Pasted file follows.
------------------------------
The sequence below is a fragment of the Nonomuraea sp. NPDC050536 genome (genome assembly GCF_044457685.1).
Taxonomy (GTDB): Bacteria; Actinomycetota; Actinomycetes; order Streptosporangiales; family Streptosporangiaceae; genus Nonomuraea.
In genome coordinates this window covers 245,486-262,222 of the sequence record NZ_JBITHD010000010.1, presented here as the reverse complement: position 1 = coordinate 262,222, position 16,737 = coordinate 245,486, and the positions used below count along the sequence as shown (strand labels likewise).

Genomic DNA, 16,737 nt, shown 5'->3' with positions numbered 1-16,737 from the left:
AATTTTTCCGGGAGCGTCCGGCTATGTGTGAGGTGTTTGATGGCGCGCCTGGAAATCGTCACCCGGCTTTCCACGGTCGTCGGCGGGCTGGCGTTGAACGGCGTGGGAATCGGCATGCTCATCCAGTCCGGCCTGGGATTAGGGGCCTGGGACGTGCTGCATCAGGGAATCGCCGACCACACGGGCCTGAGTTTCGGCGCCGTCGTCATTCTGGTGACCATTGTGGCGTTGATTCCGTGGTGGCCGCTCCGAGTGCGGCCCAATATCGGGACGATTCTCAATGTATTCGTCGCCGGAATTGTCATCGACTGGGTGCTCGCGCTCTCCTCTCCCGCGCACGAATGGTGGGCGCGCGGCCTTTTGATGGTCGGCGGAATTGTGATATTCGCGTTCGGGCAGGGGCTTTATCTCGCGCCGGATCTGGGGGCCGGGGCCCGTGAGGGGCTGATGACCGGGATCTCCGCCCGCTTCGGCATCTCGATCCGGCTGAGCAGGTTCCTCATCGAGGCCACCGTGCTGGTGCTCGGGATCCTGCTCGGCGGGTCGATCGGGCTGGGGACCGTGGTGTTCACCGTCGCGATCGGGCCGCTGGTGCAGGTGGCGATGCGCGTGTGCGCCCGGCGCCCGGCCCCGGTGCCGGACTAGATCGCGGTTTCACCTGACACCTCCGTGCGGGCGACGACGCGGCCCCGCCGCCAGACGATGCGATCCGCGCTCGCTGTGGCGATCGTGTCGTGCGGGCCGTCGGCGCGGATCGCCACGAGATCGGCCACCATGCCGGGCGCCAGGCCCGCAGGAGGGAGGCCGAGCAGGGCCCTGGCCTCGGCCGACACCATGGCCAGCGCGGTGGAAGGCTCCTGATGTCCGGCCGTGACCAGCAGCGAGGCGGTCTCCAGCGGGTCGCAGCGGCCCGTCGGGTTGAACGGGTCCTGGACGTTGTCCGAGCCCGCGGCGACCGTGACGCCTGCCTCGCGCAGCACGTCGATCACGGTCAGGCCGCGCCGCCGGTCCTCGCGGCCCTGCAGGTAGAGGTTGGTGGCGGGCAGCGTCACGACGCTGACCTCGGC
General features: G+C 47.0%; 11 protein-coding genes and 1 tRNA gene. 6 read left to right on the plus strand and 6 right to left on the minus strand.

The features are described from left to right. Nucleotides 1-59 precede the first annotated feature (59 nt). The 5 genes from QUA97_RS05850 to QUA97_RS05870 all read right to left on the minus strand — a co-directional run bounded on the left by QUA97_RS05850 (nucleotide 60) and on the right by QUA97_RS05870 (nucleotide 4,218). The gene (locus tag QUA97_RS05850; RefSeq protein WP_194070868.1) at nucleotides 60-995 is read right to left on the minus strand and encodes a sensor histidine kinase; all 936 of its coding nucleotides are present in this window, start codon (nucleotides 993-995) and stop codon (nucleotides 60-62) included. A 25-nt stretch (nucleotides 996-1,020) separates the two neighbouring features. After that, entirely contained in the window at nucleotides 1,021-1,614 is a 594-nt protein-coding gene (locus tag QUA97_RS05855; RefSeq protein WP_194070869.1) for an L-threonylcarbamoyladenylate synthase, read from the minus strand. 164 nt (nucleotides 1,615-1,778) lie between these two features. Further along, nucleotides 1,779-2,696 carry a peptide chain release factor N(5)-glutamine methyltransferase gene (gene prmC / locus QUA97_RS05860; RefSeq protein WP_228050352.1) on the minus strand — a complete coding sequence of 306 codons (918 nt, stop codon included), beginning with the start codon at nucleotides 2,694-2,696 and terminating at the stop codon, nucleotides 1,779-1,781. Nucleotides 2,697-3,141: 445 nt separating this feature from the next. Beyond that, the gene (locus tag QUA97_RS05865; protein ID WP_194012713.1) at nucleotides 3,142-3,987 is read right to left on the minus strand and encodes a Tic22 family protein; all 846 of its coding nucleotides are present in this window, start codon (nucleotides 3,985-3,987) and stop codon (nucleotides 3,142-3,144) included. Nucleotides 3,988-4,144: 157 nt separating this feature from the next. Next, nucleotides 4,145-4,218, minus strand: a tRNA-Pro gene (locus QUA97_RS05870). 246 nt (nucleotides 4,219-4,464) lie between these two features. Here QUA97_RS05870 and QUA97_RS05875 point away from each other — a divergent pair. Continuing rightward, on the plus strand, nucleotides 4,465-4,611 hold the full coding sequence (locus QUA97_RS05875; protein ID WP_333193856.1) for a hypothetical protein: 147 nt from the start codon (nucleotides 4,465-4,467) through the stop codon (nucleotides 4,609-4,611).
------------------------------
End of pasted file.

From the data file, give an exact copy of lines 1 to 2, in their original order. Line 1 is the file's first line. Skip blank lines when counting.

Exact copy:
The sequence below is a fragment of the Nonomuraea sp. NPDC050536 genome (genome assembly GCF_044457685.1).
Taxonomy (GTDB): Bacteria; Actinomycetota; Actinomycetes; order Streptosporangiales; family Streptosporangiaceae; genus Nonomuraea.